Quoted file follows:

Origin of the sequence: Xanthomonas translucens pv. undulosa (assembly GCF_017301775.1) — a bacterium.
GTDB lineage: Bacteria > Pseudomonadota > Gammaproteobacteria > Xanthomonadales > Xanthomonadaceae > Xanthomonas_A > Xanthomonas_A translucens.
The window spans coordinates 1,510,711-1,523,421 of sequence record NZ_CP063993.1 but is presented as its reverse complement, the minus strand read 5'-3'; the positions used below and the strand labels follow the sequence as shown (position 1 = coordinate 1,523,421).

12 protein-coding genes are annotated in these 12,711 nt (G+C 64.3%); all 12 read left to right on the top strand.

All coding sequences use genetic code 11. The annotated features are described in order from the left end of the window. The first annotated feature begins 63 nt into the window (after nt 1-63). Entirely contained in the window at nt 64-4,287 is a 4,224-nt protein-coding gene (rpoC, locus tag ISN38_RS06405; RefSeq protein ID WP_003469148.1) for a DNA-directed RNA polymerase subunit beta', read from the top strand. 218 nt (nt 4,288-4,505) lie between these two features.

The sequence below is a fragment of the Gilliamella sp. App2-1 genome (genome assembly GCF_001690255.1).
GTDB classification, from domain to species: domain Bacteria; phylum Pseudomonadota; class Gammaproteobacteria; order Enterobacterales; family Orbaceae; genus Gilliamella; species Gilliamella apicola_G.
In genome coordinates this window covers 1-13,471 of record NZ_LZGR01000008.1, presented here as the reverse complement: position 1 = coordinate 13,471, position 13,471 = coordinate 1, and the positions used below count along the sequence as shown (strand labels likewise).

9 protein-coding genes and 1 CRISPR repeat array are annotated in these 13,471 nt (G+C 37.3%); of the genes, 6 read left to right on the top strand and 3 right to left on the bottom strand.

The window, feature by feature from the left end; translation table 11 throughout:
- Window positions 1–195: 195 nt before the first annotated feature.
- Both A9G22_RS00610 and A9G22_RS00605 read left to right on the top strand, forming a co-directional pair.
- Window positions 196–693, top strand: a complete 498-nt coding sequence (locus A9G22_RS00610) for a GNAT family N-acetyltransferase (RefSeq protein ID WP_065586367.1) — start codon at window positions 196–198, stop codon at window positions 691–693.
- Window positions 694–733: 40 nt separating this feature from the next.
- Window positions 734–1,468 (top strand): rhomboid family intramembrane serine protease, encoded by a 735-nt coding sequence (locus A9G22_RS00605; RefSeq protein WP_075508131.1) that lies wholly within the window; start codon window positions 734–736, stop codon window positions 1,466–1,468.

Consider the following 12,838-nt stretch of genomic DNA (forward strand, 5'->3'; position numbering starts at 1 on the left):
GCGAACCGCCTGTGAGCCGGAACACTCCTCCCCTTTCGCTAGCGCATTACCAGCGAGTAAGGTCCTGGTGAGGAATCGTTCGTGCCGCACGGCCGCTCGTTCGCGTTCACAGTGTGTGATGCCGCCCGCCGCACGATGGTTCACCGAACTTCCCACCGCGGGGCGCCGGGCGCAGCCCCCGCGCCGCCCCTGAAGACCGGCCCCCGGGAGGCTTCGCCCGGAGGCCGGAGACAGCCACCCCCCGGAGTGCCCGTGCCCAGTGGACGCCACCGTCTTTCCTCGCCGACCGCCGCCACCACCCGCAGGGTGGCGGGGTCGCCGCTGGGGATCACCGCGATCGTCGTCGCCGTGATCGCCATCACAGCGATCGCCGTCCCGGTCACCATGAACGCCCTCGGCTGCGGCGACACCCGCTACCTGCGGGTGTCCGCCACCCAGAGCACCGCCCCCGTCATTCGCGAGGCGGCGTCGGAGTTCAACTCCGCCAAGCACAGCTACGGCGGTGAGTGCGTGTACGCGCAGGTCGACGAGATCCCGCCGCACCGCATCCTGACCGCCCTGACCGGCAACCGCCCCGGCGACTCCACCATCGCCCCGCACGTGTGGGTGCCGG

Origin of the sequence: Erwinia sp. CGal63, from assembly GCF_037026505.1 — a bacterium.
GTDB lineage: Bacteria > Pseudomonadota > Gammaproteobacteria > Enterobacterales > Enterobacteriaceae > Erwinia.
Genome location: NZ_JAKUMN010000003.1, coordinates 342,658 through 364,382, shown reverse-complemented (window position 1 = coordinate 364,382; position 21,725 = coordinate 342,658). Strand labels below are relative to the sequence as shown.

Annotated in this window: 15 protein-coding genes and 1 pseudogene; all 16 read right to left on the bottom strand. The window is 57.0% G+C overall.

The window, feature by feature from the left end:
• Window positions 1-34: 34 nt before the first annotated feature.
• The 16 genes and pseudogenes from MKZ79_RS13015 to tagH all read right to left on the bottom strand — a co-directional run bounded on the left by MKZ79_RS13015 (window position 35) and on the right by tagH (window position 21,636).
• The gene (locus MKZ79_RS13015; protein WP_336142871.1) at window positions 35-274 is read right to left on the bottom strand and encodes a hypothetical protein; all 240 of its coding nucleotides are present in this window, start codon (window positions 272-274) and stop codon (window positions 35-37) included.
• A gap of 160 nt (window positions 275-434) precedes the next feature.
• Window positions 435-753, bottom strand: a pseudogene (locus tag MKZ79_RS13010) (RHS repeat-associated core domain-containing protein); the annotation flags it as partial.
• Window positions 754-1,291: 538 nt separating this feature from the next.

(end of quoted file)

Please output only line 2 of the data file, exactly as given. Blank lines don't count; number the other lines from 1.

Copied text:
GTDB lineage: Bacteria > Pseudomonadota > Gammaproteobacteria > Xanthomonadales > Xanthomonadaceae > Xanthomonas_A > Xanthomonas_A translucens.